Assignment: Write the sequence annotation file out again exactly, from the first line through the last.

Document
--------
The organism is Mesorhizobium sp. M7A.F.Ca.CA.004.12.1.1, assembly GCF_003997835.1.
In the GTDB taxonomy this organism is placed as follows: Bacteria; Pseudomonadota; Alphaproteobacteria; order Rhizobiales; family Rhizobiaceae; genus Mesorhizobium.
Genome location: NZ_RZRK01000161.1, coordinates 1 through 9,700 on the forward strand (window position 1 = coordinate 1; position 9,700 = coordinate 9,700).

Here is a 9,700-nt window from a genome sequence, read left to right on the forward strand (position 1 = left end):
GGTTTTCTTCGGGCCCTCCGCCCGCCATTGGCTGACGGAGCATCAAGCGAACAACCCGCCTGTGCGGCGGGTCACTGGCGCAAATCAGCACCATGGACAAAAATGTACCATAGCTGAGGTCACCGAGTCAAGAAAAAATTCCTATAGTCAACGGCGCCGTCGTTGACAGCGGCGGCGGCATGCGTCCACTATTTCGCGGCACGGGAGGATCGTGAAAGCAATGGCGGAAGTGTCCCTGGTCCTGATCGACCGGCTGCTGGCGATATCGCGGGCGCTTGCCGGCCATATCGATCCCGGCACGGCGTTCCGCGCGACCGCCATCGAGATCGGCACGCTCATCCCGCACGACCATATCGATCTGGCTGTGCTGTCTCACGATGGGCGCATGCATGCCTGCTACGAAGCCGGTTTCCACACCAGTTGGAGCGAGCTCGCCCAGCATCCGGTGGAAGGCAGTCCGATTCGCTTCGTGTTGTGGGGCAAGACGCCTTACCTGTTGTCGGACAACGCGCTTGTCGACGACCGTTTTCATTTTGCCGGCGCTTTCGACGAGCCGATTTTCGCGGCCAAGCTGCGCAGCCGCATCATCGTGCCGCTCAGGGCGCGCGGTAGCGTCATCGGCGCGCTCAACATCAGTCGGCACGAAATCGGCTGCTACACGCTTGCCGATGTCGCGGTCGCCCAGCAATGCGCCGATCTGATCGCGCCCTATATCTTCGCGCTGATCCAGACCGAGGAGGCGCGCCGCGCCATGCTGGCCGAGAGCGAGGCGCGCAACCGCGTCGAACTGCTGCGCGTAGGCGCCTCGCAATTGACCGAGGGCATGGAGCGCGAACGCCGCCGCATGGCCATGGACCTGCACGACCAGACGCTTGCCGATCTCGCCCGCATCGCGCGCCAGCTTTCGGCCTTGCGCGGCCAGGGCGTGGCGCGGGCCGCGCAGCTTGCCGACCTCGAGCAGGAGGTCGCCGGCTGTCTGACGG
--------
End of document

The organism is Mesorhizobium sp. M7A.F.Ca.CA.004.12.1.1, assembly GCF_003997835.1.
In the GTDB taxonomy this organism is placed as follows: Bacteria; Pseudomonadota; Alphaproteobacteria; order Rhizobiales; family Rhizobiaceae; genus Mesorhizobium.
Genome location: NZ_RZRK01000161.1, coordinates 1 through 9,700 on the forward strand (window position 1 = coordinate 1; position 9,700 = coordinate 9,700).

Here is a 9,700-nt window from a genome sequence, read left to right on the forward strand (position 1 = left end):
GGTTTTCTTCGGGCCCTCCGCCCGCCATTGGCTGACGGAGCATCAAGCGAACAACCCGCCTGTGCGGCGGGTCACTGGCGCAAATCAGCACCATGGACAAAAATGTACCATAGCTGAGGTCACCGAGTCAAGAAAAAATTCCTATAGTCAACGGCGCCGTCGTTGACAGCGGCGGCGGCATGCGTCCACTATTTCGCGGCACGGGAGGATCGTGAAAGCAATGGCGGAAGTGTCCCTGGTCCTGATCGACCGGCTGCTGGCGATATCGCGGGCGCTTGCCGGCCATATCGATCCCGGCACGGCGTTCCGCGCGACCGCCATCGAGATCGGCACGCTCATCCCGCACGACCATATCGATCTGGCTGTGCTGTCTCACGATGGGCGCATGCATGCCTGCTACGAAGCCGGTTTCCACACCAGTTGGAGCGAGCTCGCCCAGCATCCGGTGGAAGGCAGTCCGATTCGCTTCGTGTTGTGGGGCAAGACGCCTTACCTGTTGTCGGACAACGCGCTTGTCGACGACCGTTTTCATTTTGCCGGCGCTTTCGACGAGCCGATTTTCGCGGCCAAGCTGCGCAGCCGCATCATCGTGCCGCTCAGGGCGCGCGGTAGCGTCATCGGCGCGCTCAACATCAGTCGGCACGAAATCGGCTGCTACACGCTTGCCGATGTCGCGGTCGCCCAGCAATGCGCCGATCTGATCGCGCCCTATATCTTCGCGCTGATCCAGACCGAGGAGGCGCGCCGCGCCATGCTGGCCGAGAGCGAGGCGCGCAACCGCGTCGAACTGCTGCGCGTAGGCGCCTCGCAATTGACCGAGGGCATGGAGCGCGAACGCCGCCGCATGGCCATGGACCTGCACGACCAGACGCTTGCCGATCTCGCCCGCATCGCGCGCCAGCTTTCGGCCTTGCGCGGCCAGGGCGTGGCGCGGGCCGCGCAGCTTGCCGACCTCGAGCAGGAGGTCGCCGGCTGTCTGACGG